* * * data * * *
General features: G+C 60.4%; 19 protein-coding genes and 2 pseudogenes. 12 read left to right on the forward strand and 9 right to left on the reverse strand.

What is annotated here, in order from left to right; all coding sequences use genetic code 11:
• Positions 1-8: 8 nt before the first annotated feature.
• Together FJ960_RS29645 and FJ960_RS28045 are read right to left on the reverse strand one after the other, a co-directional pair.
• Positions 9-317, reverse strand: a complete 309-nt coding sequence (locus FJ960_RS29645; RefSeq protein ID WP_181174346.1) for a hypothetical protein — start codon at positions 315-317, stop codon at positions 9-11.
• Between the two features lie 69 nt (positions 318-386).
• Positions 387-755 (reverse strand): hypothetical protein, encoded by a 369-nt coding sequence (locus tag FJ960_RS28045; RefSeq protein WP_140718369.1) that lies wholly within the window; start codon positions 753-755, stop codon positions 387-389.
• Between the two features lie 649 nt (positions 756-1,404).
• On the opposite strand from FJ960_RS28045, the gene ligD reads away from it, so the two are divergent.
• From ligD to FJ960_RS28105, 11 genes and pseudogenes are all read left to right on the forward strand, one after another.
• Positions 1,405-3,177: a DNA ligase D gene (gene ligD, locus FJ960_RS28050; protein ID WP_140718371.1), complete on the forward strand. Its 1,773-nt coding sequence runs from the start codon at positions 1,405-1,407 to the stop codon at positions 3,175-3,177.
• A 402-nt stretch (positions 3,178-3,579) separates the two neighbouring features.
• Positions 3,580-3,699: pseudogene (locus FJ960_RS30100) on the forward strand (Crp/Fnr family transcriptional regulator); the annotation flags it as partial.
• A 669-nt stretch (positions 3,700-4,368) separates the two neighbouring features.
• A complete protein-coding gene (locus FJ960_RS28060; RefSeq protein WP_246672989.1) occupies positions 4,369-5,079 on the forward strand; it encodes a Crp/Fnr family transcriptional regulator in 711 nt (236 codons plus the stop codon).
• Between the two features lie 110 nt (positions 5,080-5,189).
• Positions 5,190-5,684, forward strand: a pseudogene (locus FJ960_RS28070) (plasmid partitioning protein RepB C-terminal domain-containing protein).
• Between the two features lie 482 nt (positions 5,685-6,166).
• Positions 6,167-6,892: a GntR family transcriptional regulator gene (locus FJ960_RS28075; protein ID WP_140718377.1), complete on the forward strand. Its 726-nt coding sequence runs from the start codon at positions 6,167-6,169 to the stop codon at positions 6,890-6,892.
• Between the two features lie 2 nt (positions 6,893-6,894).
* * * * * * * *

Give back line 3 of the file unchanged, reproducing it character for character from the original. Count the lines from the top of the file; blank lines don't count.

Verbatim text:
• Positions 1-8: 8 nt before the first annotated feature.